Prisons used to use those drugs as well, but drug companies stopped selling them to prisons because they didn't want to be associated with capital punishment.
    Then maybe it was a liability issue.

    As for pharmaceutical companies making poisons, any drug can be a poison at a sufficient dose.
    Good point. Even aspirin kills.

    Maybe they will switch to morphine in the future.
    I doubt it. It'd be too pleasant for the condemned.
    06-03-2014 07:08 PM
  6. anon8126715's Avatar
    Well, if the families of the victims were forced to witness executions, you may end up with a lot more people opposed to capital punishment. Over time, you may end up with enough public support to ban the death penalty completely in the United States.

    I believe this is why supporters of the death penalty want to remove the appearance of suffering during an execution. If the death itself looks too brutal, you will have more people switching to the opposite side of the debate.
    I don't think they were forced to watch the executions, but they thought that seeing their loved one's murderer die would somehow square things. It actually didn't, and instead of being proponents of the death penalty, they became advocates against it.
    06-03-2014 10:04 PM
  7. Scott7217's Avatar
    Then maybe it was a liability issue.
    If liability was a big issue, perhaps the government could grant immunity to the drug companies. This way the prisons would have the drugs they need to carry out an execution, and the drug companies would not have to worry about lawsuits.
    06-03-2014 10:37 PM
  8. Scott7217's Avatar
    I don't think they were forced to watch the executions, but they thought that seeing their loved one's murderer die would somehow square things. It actually didn't, and instead of being proponents of the death penalty, they became advocates against it.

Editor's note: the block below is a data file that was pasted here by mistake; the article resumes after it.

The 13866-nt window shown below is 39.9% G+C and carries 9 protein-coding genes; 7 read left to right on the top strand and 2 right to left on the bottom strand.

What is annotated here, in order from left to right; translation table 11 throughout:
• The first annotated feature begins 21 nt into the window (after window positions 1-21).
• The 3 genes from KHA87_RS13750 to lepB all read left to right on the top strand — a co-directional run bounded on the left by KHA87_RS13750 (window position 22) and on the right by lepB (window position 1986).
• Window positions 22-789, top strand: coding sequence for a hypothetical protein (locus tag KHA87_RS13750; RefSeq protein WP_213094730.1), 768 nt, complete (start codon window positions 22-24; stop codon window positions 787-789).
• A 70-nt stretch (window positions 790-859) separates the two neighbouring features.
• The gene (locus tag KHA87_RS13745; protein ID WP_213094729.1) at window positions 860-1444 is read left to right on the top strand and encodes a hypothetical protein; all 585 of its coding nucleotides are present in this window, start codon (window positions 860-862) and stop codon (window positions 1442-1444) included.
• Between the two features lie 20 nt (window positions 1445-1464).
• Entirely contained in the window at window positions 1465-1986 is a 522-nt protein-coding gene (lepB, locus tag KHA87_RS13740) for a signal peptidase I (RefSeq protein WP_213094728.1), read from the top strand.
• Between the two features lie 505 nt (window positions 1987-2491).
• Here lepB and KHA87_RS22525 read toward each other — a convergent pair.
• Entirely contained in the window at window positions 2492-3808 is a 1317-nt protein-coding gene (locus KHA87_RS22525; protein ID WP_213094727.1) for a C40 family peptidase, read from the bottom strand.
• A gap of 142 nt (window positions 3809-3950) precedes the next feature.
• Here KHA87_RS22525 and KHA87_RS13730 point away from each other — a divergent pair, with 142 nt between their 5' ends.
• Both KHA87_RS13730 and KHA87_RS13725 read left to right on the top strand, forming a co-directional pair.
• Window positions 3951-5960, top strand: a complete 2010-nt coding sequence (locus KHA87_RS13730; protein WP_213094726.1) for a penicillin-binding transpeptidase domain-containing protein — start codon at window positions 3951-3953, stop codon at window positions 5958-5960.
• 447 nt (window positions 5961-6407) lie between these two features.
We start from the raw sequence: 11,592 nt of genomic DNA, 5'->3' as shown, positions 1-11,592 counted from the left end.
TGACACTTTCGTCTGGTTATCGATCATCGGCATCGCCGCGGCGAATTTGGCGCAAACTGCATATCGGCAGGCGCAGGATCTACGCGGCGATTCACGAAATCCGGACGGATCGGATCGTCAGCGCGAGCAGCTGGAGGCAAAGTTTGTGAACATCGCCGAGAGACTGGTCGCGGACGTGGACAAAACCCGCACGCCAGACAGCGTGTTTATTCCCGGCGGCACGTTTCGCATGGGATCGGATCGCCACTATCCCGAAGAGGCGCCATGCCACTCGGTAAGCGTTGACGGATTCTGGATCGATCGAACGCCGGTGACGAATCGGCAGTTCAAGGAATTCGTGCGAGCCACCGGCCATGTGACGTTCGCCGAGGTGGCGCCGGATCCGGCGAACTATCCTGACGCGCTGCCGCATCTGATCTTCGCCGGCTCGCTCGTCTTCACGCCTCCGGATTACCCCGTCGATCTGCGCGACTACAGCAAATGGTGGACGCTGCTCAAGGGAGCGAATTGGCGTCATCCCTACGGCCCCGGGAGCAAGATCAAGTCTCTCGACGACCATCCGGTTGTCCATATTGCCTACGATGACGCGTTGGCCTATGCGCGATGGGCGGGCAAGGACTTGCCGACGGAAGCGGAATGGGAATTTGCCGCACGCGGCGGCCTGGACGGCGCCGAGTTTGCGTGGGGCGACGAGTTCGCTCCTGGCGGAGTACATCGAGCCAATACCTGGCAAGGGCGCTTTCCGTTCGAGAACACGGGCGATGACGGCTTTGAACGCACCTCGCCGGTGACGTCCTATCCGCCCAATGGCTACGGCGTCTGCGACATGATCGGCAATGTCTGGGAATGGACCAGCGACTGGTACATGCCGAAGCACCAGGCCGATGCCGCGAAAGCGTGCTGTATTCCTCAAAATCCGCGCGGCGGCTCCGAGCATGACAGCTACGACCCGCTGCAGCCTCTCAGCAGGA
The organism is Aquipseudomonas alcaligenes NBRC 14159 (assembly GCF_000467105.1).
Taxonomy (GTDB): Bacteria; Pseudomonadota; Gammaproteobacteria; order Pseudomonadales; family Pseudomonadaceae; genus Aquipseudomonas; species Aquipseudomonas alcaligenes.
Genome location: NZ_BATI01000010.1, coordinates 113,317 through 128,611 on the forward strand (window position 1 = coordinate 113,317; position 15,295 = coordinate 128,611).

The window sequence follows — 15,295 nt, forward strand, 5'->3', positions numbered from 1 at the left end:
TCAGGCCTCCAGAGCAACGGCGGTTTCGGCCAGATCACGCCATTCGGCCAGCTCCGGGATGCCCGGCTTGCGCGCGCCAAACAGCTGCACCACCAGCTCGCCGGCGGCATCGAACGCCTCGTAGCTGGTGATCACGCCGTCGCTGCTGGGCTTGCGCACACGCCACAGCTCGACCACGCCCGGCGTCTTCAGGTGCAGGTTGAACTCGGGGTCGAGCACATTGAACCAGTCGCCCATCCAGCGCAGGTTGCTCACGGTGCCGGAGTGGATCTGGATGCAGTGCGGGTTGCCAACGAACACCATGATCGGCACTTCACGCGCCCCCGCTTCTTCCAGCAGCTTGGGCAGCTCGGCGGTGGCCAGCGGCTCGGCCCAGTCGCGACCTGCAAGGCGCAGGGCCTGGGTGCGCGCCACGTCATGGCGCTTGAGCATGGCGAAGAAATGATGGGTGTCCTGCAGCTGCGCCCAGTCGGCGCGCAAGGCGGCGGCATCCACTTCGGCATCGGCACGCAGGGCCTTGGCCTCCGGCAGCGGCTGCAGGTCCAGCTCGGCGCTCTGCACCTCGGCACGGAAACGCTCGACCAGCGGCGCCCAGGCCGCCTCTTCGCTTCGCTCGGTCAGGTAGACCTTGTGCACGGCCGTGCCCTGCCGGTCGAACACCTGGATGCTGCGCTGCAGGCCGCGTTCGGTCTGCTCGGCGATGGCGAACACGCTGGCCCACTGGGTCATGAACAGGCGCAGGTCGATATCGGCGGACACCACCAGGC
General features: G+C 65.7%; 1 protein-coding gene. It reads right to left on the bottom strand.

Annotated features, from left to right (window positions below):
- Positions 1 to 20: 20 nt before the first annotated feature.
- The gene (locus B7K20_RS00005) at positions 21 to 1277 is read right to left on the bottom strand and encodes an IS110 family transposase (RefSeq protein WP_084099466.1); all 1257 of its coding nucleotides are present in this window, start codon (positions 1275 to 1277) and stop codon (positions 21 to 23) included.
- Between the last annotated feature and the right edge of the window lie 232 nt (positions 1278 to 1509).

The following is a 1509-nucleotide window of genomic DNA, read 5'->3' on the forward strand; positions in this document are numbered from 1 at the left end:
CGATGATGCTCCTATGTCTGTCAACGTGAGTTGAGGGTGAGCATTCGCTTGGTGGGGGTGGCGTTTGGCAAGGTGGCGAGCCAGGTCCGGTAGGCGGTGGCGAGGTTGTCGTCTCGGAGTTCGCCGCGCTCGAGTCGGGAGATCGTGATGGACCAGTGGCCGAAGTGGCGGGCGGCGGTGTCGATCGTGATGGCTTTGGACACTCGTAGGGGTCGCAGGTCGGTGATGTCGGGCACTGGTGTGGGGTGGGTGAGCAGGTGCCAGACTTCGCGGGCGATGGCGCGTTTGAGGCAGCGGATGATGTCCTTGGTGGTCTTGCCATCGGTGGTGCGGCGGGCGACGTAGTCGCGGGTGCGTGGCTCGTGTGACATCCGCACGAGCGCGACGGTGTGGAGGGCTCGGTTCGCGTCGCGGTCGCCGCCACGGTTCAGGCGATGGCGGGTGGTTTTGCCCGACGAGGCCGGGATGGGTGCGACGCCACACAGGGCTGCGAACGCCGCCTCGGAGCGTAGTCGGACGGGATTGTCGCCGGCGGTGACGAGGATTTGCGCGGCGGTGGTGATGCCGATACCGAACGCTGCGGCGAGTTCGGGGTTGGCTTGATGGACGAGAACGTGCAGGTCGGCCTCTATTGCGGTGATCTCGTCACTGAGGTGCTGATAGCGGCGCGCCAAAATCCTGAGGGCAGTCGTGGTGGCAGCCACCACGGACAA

I think pro-death penalty supporters would prefer fewer witnesses. Seeing an execution in person may change people's minds and cause them to campaign against the death penalty.
    06-03-2014 10:49 PM
  9. newbroot83's Avatar
    I think pro-death penalty supporters would prefer fewer witnesses. Seeing an execution in person may change people's minds and cause them to campaign against the death penalty.
    I disagree. I am all for the death penalty. But I would prefer more people. People are too weak these days

    Sent from my N3bulized Note 2
    06-04-2014 08:35 AM
  10. msndrstood's Avatar
    I don't see why a hefty dose of K+ wouldn't do the trick. Stops the heart. Mission accomplished. As they say.

    Sent via The Big, Bad, Beautiful Note 3
    06-04-2014 10:40 AM
  11. SteveISU's Avatar
    I don't see why a hefty dose of K+ wouldn't do the trick. Stops the heart. Mission accomplished. As they say.

    Sent via The Big, Bad, Beautiful Note 3

    This^^^^^^^
    msndrstood likes this.
    06-04-2014 11:56 AM
  12. msndrstood's Avatar
    This^^^^^^^
    Medical minds...

    Sent via The Big, Bad, Beautiful Note 3
    06-04-2014 11:57 AM
  13. Scott7217's Avatar
    I don't see why a hefty dose of K+ wouldn't do the trick. Stops the heart. Mission accomplished. As they say.
    I think the normal protocol for a lethal injection uses potassium chloride (KCl) to stop the prisoner's heart. However, potassium chloride is very painful, so you need to administer an anesthetic first. Unfortunately, the drug companies refuse to sell anesthetics to prisons now.

    We'll probably have prisons that use different drugs (with their own set of problems) or bring back older methods, like the electric chair. We now have an excuse to use methods that can increase the suffering of criminals. In some people's view, that is a good thing.
    06-04-2014 02:24 PM
  14. jdbii's Avatar
    I don't see why a hefty dose of K+ wouldn't do the trick. Stops the heart. Mission accomplished. As they say.